the recreational drugs Cannabis and Ecstasy. For these 242 drug-free
                                                                                                                                                participants - many of whom were students - the mean score on the EMQ
                                                                                                                                                was 70.4 (SD=26.2).
  Table 1: Percentage of sample with possible / probably clinical disorder.
                                                                                                                                                •This mean score is substantially lower than that reported by Cornish. The
  8                                                                                                                                             difference (19.8 scale points) corresponds to a large effect size (d = .76).
                                                                                      Current Online Sample
                                                                                                                                        Conclusion: Use of norms based on Cornish’s offline
                                                                                      Moorey et al (people diagnosed with
                                                                                                                                        sample would be inappropriate in trying to interpret
  5                                                                                   cancer)
                                                                                                                                        the online scores of Rodgers et al’s sample.


  1                                                                                                                                     •Established norms and cutting scores based on
                    Anxiety                            Depression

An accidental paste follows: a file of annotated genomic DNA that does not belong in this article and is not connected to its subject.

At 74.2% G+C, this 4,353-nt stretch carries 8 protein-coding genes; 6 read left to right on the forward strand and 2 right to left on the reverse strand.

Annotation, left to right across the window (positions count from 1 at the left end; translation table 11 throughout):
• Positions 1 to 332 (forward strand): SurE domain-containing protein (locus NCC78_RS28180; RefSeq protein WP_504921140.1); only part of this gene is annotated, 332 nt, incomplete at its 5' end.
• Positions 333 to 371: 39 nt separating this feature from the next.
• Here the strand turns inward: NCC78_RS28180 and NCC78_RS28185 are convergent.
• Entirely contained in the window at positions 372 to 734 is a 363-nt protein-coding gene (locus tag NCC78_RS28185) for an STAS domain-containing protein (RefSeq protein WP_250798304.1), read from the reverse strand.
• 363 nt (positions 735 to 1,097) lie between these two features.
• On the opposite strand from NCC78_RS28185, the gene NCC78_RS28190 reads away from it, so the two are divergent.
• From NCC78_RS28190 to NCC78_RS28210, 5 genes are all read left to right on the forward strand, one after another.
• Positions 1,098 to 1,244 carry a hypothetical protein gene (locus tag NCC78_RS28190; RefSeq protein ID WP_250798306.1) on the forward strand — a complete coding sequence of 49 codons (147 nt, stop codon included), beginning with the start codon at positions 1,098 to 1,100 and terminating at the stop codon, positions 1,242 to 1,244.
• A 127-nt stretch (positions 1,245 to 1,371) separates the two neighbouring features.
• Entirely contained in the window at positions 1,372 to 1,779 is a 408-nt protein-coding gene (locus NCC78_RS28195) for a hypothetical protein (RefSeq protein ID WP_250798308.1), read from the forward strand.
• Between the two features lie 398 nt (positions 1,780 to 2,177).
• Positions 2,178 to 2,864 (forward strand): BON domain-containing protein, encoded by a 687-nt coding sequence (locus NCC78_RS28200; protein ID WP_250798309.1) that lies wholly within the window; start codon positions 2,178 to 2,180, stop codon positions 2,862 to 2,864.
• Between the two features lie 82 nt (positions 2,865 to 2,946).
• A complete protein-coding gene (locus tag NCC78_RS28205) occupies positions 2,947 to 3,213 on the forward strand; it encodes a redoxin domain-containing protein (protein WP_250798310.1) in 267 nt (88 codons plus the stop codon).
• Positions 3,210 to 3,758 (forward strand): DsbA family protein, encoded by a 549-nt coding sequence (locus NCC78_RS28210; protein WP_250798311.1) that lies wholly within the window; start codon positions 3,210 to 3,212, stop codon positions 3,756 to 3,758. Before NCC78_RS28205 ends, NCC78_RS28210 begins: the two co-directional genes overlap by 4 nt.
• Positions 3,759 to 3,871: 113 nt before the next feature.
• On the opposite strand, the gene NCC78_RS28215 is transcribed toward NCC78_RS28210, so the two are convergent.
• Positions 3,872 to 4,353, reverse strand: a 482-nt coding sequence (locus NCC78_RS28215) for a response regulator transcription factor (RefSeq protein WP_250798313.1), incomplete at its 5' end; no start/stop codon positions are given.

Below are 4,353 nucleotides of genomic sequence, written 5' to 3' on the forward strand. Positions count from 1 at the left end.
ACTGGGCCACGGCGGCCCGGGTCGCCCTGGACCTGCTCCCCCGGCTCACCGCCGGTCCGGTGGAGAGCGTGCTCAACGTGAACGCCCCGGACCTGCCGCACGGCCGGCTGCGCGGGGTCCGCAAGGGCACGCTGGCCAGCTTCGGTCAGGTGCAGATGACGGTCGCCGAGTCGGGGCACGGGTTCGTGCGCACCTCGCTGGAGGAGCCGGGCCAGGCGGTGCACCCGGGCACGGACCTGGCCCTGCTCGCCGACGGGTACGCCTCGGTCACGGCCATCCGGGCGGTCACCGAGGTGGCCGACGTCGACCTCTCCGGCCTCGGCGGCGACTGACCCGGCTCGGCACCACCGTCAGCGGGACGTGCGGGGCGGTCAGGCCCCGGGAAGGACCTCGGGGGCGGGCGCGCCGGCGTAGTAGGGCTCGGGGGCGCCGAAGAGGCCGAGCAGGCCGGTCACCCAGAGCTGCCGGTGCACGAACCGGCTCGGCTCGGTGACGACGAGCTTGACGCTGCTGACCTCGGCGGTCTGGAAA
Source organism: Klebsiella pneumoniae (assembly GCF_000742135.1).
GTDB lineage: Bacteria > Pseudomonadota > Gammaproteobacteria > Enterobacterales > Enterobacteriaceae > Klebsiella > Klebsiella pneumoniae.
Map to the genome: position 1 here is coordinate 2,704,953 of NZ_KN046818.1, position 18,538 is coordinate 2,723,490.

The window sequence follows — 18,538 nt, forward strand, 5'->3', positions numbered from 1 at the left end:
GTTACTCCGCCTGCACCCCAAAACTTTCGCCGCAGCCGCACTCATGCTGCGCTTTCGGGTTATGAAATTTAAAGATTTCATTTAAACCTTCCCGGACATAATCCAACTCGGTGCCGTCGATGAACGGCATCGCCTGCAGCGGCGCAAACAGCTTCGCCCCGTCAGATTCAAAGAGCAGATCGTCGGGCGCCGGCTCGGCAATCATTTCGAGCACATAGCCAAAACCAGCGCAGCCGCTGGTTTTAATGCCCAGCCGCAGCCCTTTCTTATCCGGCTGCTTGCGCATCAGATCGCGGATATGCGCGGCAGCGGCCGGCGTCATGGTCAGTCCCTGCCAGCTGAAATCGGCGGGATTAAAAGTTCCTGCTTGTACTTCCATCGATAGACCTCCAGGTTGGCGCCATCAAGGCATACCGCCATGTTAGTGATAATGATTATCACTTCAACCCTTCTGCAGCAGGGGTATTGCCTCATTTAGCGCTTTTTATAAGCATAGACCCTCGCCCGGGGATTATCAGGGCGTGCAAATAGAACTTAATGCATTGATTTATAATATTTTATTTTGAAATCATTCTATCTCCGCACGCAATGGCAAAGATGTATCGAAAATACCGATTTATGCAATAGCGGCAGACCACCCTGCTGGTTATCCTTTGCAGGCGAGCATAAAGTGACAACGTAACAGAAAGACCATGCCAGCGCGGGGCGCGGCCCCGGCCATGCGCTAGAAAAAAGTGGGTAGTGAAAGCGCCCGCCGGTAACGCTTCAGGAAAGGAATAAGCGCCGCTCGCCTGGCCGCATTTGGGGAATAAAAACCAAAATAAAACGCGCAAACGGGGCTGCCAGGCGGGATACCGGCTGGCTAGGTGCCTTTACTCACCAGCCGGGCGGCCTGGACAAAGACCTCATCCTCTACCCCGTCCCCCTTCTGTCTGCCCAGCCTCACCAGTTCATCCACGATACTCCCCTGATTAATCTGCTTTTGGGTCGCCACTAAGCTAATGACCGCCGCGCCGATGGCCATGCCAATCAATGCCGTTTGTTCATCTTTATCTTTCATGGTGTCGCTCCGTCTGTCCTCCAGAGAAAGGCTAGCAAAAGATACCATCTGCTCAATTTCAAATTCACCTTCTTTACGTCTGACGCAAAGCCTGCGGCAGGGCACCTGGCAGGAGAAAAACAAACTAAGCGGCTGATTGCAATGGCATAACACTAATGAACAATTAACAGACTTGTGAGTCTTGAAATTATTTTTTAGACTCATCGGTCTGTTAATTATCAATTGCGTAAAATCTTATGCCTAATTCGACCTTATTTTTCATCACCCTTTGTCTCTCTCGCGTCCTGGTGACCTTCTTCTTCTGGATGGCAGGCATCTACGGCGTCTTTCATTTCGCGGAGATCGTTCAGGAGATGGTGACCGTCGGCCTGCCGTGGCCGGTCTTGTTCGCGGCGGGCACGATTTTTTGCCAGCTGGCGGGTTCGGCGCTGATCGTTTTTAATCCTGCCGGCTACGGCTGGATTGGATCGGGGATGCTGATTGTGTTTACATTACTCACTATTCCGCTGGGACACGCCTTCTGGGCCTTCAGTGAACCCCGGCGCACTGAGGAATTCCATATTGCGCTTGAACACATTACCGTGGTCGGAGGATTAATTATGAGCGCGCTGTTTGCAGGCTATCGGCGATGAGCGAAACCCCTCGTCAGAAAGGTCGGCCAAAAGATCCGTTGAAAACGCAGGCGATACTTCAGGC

offline samples may not be suitable for use with
                                                                                                                                        online versions of tests.
                                                                                                                                        •Problems especially important when online tests used in
 Figure 1: Mean HADS anxiety and depression scores.                                                                                     “real life” contexts such as behavioural telehealth, career
                                                                                                                                        counselling or personnel selection.
                                                                                                                                        •Reasons for differences are an important priority for
  •Seems very unlikely the current participants really more anxious and                                                                 future research.
  depressed than people who had received a diagnosis of cancer.
  •Seems very unlikely almost 14% of respondents suffering from clinically
  significant level of anxiety.                                                                                                                                                                            References                                                                                                        Contact Details
                                                                                                                                        •Bartram, D., & Brown, A. (2003, January). Online testing: Mode of administration and the stability of OPQ 32i scores. Paper presented at the British
                                                                                                                                        Psychological Society Occupational Psychology Conference, Bournemouth, UK, 8-10 January, 2003.